Many sleeping bags fail to live up to the temperature ratings tagged onto their specs sheet, but the Summit 20 is true to its 20-degree lower limit and 30-degree comfort rating. In addition to the high-loft, 800+ fill duck down, it also compartmentalizes its insulation effectively with grid-style baffle separation that ensures there are no cold spots caused by the downshifting around inside the shell.
The only way in which the Summit 20lets itself down warmth-wise is a slight lack of insulation in the zipper and collar baffles, which may leave slight cool spots on nights closer to the low rating of 20 degrees.
The bottom line? There are lighter models out there that perform similarly, to be sure, but the vast majority of these are priced far less favorably.
The OV Summit 20 sleeping bag comes in three sizes: short, regular, and long.
The Summit 20 uses 540g of StormLoft 800+ fill power hydrophobic duck down. While StormLoft isn’t as efficient in dealing with moisture as some other downs used in pricier competitors, it does help the bag retain loft in damp conditions, if not in very damp ones.
The Summit 20°F uses very tough 20D ripstop fabric and 320T ripstop fabric on the exterior and interior respectively. While this figure is fairly standard for interiors in the Summit 20’s range, the 20D exterior fabric represents a toughness upgrade on most other competitors, many of which go as low as 7D on the exterior shell.
The Summit 20’s shell is also treated with a VitalDry DWR coating that is reasonably effective at repelling water off of the shell of the sleeping bag and is also highly breathable. We’ve seen better DWR coatings in our time, but this one works well for the first ten or so outings, after which you’ll probably need to renew it with a treatment like Nikwax TX Direct.
The Summit 20 compresses to a very pack-friendly 10”x 8”. To put that into perspective, the comparably priced North Face Inferno 20 compresses to 9” x 16” and the doubly expensive Mountain Hardwear Ghost Whisperer 20 to 6” x 13”.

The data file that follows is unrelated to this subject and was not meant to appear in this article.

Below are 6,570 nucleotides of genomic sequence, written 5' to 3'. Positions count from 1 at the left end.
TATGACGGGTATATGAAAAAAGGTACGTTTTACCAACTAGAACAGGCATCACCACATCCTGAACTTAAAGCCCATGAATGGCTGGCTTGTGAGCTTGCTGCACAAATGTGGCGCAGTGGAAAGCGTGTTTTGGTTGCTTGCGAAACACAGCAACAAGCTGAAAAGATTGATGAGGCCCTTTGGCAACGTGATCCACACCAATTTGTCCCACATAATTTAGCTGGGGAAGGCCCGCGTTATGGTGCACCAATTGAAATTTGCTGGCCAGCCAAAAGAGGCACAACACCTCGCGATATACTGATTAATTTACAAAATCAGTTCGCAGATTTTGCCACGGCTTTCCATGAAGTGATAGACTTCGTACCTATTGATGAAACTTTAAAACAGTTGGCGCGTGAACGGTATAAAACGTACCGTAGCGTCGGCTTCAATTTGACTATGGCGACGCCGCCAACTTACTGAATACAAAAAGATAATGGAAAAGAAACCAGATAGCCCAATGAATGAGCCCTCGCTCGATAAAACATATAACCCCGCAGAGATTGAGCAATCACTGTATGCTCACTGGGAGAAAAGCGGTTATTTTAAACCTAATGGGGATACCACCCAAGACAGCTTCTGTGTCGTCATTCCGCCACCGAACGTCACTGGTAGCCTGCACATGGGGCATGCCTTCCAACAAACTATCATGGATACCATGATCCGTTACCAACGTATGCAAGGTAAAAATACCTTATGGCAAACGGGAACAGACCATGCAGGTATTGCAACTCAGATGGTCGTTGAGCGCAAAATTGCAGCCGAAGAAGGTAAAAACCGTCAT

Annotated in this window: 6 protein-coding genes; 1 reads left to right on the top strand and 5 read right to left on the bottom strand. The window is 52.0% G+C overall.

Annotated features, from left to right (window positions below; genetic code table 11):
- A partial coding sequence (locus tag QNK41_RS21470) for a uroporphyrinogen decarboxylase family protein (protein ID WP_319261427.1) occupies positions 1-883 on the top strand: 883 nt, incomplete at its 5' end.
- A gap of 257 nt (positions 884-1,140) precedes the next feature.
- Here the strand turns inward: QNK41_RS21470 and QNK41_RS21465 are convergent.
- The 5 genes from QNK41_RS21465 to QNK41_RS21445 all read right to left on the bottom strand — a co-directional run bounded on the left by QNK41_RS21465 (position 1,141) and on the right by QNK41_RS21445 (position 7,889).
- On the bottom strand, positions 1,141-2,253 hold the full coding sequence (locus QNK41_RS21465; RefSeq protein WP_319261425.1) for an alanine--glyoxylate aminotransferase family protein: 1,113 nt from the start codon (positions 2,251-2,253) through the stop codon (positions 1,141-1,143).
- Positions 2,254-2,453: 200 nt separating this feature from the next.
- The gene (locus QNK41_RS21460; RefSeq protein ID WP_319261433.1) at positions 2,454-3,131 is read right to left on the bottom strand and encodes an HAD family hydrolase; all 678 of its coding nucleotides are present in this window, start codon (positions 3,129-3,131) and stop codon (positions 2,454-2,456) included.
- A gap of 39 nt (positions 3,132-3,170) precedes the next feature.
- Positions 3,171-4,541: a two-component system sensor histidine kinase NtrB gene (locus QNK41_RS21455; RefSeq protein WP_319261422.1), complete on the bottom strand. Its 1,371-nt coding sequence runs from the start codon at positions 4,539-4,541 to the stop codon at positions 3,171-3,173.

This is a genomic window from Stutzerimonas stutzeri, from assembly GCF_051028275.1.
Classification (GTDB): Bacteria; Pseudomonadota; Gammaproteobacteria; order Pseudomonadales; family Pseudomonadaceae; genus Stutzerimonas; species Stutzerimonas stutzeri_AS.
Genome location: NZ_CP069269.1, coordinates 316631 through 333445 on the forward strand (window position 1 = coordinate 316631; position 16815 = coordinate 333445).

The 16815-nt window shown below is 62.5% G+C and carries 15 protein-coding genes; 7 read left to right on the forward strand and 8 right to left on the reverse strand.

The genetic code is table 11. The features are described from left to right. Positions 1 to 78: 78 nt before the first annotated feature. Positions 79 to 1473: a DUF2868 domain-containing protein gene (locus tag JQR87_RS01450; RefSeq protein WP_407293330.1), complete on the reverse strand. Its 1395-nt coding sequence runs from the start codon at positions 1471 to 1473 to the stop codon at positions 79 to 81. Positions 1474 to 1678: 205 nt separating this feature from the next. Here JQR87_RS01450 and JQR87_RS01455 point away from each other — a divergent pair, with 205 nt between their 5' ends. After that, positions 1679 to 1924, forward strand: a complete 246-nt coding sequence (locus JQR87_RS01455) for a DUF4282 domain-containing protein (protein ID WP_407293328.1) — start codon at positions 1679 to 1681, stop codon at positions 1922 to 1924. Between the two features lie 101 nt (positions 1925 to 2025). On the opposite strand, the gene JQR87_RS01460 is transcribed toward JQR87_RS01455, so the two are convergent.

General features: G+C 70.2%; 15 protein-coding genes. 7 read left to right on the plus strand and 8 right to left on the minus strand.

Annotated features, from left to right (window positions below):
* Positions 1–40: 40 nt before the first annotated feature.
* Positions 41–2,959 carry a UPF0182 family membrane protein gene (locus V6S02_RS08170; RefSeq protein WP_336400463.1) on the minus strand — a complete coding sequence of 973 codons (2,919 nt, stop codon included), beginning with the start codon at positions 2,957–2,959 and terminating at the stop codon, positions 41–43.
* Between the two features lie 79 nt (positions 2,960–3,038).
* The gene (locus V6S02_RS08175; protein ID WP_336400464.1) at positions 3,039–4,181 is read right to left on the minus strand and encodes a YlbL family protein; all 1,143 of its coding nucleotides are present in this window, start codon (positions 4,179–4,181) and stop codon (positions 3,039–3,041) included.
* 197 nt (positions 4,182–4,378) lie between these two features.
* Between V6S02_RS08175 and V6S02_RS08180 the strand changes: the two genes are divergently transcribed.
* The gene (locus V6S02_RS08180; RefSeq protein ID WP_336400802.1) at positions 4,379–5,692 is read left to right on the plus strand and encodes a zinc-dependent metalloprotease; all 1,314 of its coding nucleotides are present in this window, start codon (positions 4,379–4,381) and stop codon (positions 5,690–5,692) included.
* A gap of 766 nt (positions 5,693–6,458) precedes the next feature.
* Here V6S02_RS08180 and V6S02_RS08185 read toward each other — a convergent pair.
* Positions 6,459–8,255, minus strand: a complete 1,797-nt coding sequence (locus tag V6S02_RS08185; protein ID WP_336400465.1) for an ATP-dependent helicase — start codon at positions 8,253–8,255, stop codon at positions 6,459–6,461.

The best way to demonstrate what you get from the Summit 20 in terms of value for money is to show how it performs compared to other sleeping bags in the three-season category.
Weight (regular size)
Lower Limit Rating
2 lbs 6 oz
800+ fill StormLoft hydrophobic down
2 lbs 13.2 oz
Thermal.Q™ 120 g/m² (synthetic)
1 lb 7 oz
900-fill-power European Goose Down
850-fill-power goose down
For the more verbally minded amongst you, the following summarizes the info contained in the above table and adds a few additional points pertaining to the finer details.
In a word, favorably. Compared to many $300-$500 sleeping bags the Summit 20 makes a few compromises, sure, but most of these are very forgivable and justifiable given the savings entailed.
So, what are the compromises?
If used in combination with long underwear and a suitably thick (more than 1”) sleeping pad, yes, this bag stays comfortable for warm sleepers down to 20 degrees. For cold sleepers, we’d suggest that the Summit 20 should be good down to 30 or 25 with extra layers, but going all the way down to twenty’s going to mean a chilly night.
In short, this is OV’s take on the various treatments used by different brands to give the down inside their sleeping bags water-resistant (hydrophobic) properties. While this is no guarantee of performance if you happen to expose the bag to excess moisture (i.e. rainwater or serious humidity), it does mean that if it gets damp, the water-resistant down will be able to maintain loft better than untreated down products, thus ensuring it continues to provide insulation.
Untreated down, as mentioned above, loses loft when damp and only insulated when completely dry.
Obviously, this treatment is a bonus for campers in any part of the globe at any time of year (condensation inside your tent is, alas, life’s third great inevitable after death and taxes), but especially important for all-weather campers and those on multi-day trips who won’t have the chance to let their sleeping bag dry out thoroughly between sleeps.
We’d recommend picking up Nikwax Down Proof, a water-repellent treatment that can be washed into down products and helps them maintain insulating capacity and breathability in damp or humid conditions by adding or rejuvenating durable water repellent properties.
In a word, yes. In a few more words, the long version of this bag is designed for users between 6’ and 6’ 6” and is 2” wider than the standard model. As a small caveat to this claim, we’d add that users closer to that 6’ 6” mark might find the Summit 20 a bit of a squeeze, particular if their sleeping position is flat-on-the-back style and not on their side with the knees bent.
On top of all this, the Summit 20 is very reasonably priced, and here at All Outdoors Guide we’re suckers for a bargain, particularly when the product in question delivers on every front almost as well as many of its (far) pricier competitors.
As a fan of the finer details, I’d have liked to have seen a little more fill in the draft collar and the zipper baffle, and maybe a sturdier set of drawcords at the neck and hood. However, if asked whether or not I’d be willing to pay an extra $100-$200 to get them, my answer would be an emphatic “no”, at least until that lottery win I’ve been promising myself finally transpires.
Sam Hardy is an outdoor enthusiast with a penchant for survival skills. He writes about the great outdoors and his favorite equipment here.